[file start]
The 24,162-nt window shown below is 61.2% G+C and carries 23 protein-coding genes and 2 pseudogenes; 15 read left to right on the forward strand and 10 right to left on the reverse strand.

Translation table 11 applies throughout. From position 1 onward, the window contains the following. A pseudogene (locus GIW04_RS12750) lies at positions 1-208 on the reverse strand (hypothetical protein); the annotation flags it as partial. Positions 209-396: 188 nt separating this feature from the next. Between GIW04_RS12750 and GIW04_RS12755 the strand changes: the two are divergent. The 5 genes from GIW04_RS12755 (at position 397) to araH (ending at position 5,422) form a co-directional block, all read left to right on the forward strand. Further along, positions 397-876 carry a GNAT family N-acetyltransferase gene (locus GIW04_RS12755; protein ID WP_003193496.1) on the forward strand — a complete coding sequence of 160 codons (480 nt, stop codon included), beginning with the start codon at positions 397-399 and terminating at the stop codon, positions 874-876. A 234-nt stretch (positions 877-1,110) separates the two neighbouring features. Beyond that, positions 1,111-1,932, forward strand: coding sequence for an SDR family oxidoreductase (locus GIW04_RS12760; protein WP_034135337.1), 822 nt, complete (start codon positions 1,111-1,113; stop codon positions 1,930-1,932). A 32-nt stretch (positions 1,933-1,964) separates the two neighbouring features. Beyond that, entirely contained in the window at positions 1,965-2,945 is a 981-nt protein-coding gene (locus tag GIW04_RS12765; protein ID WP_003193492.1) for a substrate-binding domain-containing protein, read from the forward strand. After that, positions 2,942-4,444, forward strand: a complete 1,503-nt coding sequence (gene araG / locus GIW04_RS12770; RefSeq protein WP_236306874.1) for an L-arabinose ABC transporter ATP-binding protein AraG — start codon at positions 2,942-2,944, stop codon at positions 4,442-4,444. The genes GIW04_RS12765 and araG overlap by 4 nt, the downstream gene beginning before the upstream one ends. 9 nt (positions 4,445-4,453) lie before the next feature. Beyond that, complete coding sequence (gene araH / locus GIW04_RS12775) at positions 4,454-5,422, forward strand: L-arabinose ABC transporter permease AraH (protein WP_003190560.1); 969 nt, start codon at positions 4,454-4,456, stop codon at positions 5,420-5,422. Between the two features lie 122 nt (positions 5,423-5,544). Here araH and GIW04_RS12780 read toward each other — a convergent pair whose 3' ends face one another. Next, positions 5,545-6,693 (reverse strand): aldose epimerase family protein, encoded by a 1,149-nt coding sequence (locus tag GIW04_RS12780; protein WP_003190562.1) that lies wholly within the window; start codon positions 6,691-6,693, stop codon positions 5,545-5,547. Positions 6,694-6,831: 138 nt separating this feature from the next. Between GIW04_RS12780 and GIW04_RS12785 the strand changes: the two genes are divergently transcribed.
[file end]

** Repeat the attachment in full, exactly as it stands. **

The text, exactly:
The 24,162-nt window shown below is 61.2% G+C and carries 23 protein-coding genes and 2 pseudogenes; 15 read left to right on the forward strand and 10 right to left on the reverse strand.

Translation table 11 applies throughout. From position 1 onward, the window contains the following. A pseudogene (locus GIW04_RS12750) lies at positions 1-208 on the reverse strand (hypothetical protein); the annotation flags it as partial. Positions 209-396: 188 nt separating this feature from the next. Between GIW04_RS12750 and GIW04_RS12755 the strand changes: the two are divergent. The 5 genes from GIW04_RS12755 (at position 397) to araH (ending at position 5,422) form a co-directional block, all read left to right on the forward strand. Further along, positions 397-876 carry a GNAT family N-acetyltransferase gene (locus GIW04_RS12755; protein ID WP_003193496.1) on the forward strand — a complete coding sequence of 160 codons (480 nt, stop codon included), beginning with the start codon at positions 397-399 and terminating at the stop codon, positions 874-876. A 234-nt stretch (positions 877-1,110) separates the two neighbouring features. Beyond that, positions 1,111-1,932, forward strand: coding sequence for an SDR family oxidoreductase (locus GIW04_RS12760; protein WP_034135337.1), 822 nt, complete (start codon positions 1,111-1,113; stop codon positions 1,930-1,932). A 32-nt stretch (positions 1,933-1,964) separates the two neighbouring features. Beyond that, entirely contained in the window at positions 1,965-2,945 is a 981-nt protein-coding gene (locus tag GIW04_RS12765; protein ID WP_003193492.1) for a substrate-binding domain-containing protein, read from the forward strand. After that, positions 2,942-4,444, forward strand: a complete 1,503-nt coding sequence (gene araG / locus GIW04_RS12770; RefSeq protein WP_236306874.1) for an L-arabinose ABC transporter ATP-binding protein AraG — start codon at positions 2,942-2,944, stop codon at positions 4,442-4,444. The genes GIW04_RS12765 and araG overlap by 4 nt, the downstream gene beginning before the upstream one ends. 9 nt (positions 4,445-4,453) lie before the next feature. Beyond that, complete coding sequence (gene araH / locus GIW04_RS12775) at positions 4,454-5,422, forward strand: L-arabinose ABC transporter permease AraH (protein WP_003190560.1); 969 nt, start codon at positions 4,454-4,456, stop codon at positions 5,420-5,422. Between the two features lie 122 nt (positions 5,423-5,544). Here araH and GIW04_RS12780 read toward each other — a convergent pair whose 3' ends face one another. Next, positions 5,545-6,693 (reverse strand): aldose epimerase family protein, encoded by a 1,149-nt coding sequence (locus tag GIW04_RS12780; protein WP_003190562.1) that lies wholly within the window; start codon positions 6,691-6,693, stop codon positions 5,545-5,547. Positions 6,694-6,831: 138 nt separating this feature from the next. Between GIW04_RS12780 and GIW04_RS12785 the strand changes: the two genes are divergently transcribed.